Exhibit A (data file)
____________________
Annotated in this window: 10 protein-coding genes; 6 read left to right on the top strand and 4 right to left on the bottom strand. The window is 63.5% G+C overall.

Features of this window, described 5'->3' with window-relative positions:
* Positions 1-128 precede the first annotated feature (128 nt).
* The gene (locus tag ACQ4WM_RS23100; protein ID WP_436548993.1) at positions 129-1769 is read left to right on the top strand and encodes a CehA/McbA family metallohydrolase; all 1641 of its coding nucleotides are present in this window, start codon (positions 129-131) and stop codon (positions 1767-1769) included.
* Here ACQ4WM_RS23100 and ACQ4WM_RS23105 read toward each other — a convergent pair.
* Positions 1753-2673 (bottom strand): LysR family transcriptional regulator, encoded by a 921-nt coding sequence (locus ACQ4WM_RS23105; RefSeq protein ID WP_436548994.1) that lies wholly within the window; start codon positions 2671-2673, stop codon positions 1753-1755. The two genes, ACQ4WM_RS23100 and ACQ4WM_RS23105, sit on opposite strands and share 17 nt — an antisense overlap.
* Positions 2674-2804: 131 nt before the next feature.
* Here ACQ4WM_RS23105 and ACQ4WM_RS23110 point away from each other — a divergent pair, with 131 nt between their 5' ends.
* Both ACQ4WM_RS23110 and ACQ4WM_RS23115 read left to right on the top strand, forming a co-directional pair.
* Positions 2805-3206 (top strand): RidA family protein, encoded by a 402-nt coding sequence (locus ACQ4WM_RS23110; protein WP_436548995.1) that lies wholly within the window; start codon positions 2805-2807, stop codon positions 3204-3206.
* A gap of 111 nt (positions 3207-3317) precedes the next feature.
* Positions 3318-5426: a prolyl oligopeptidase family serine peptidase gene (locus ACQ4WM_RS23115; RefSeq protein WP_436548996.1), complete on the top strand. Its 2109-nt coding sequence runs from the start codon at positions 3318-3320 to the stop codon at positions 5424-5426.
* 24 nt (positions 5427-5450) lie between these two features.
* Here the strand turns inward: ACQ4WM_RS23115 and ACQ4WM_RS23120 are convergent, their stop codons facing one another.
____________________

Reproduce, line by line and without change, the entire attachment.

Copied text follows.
Annotated in this window: 10 protein-coding genes; 6 read left to right on the top strand and 4 right to left on the bottom strand. The window is 63.5% G+C overall.

Features of this window, described 5'->3' with window-relative positions:
* Positions 1-128 precede the first annotated feature (128 nt).
* The gene (locus tag ACQ4WM_RS23100; protein ID WP_436548993.1) at positions 129-1769 is read left to right on the top strand and encodes a CehA/McbA family metallohydrolase; all 1641 of its coding nucleotides are present in this window, start codon (positions 129-131) and stop codon (positions 1767-1769) included.
* Here ACQ4WM_RS23100 and ACQ4WM_RS23105 read toward each other — a convergent pair.
* Positions 1753-2673 (bottom strand): LysR family transcriptional regulator, encoded by a 921-nt coding sequence (locus ACQ4WM_RS23105; RefSeq protein ID WP_436548994.1) that lies wholly within the window; start codon positions 2671-2673, stop codon positions 1753-1755. The two genes, ACQ4WM_RS23100 and ACQ4WM_RS23105, sit on opposite strands and share 17 nt — an antisense overlap.
* Positions 2674-2804: 131 nt before the next feature.
* Here ACQ4WM_RS23105 and ACQ4WM_RS23110 point away from each other — a divergent pair, with 131 nt between their 5' ends.
* Both ACQ4WM_RS23110 and ACQ4WM_RS23115 read left to right on the top strand, forming a co-directional pair.
* Positions 2805-3206 (top strand): RidA family protein, encoded by a 402-nt coding sequence (locus ACQ4WM_RS23110; protein WP_436548995.1) that lies wholly within the window; start codon positions 2805-2807, stop codon positions 3204-3206.
* A gap of 111 nt (positions 3207-3317) precedes the next feature.
* Positions 3318-5426: a prolyl oligopeptidase family serine peptidase gene (locus ACQ4WM_RS23115; RefSeq protein WP_436548996.1), complete on the top strand. Its 2109-nt coding sequence runs from the start codon at positions 3318-3320 to the stop codon at positions 5424-5426.
* 24 nt (positions 5427-5450) lie between these two features.
* Here the strand turns inward: ACQ4WM_RS23115 and ACQ4WM_RS23120 are convergent, their stop codons facing one another.